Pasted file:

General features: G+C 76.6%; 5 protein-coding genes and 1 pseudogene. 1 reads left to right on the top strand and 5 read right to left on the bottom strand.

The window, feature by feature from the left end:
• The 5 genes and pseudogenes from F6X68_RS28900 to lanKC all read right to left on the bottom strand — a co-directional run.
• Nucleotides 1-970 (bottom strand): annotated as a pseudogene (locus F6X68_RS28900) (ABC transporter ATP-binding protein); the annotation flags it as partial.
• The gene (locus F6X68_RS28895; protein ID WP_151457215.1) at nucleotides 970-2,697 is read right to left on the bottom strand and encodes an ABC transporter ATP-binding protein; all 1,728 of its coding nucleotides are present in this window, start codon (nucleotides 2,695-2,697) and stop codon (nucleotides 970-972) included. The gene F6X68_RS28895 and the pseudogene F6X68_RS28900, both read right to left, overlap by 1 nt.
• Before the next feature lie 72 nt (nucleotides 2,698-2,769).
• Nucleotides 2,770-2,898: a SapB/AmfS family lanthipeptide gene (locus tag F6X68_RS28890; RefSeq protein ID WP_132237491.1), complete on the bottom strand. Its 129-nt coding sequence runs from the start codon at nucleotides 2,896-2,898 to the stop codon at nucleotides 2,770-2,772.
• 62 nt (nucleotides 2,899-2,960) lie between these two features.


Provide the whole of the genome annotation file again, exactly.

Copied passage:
General features: G+C 76.6%; 5 protein-coding genes and 1 pseudogene. 1 reads left to right on the top strand and 5 read right to left on the bottom strand.

The window, feature by feature from the left end:
• The 5 genes and pseudogenes from F6X68_RS28900 to lanKC all read right to left on the bottom strand — a co-directional run.
• Nucleotides 1-970 (bottom strand): annotated as a pseudogene (locus F6X68_RS28900) (ABC transporter ATP-binding protein); the annotation flags it as partial.
• The gene (locus F6X68_RS28895; protein ID WP_151457215.1) at nucleotides 970-2,697 is read right to left on the bottom strand and encodes an ABC transporter ATP-binding protein; all 1,728 of its coding nucleotides are present in this window, start codon (nucleotides 2,695-2,697) and stop codon (nucleotides 970-972) included. The gene F6X68_RS28895 and the pseudogene F6X68_RS28900, both read right to left, overlap by 1 nt.
• Before the next feature lie 72 nt (nucleotides 2,698-2,769).
• Nucleotides 2,770-2,898: a SapB/AmfS family lanthipeptide gene (locus tag F6X68_RS28890; RefSeq protein ID WP_132237491.1), complete on the bottom strand. Its 129-nt coding sequence runs from the start codon at nucleotides 2,896-2,898 to the stop codon at nucleotides 2,770-2,772.
• 62 nt (nucleotides 2,899-2,960) lie between these two features.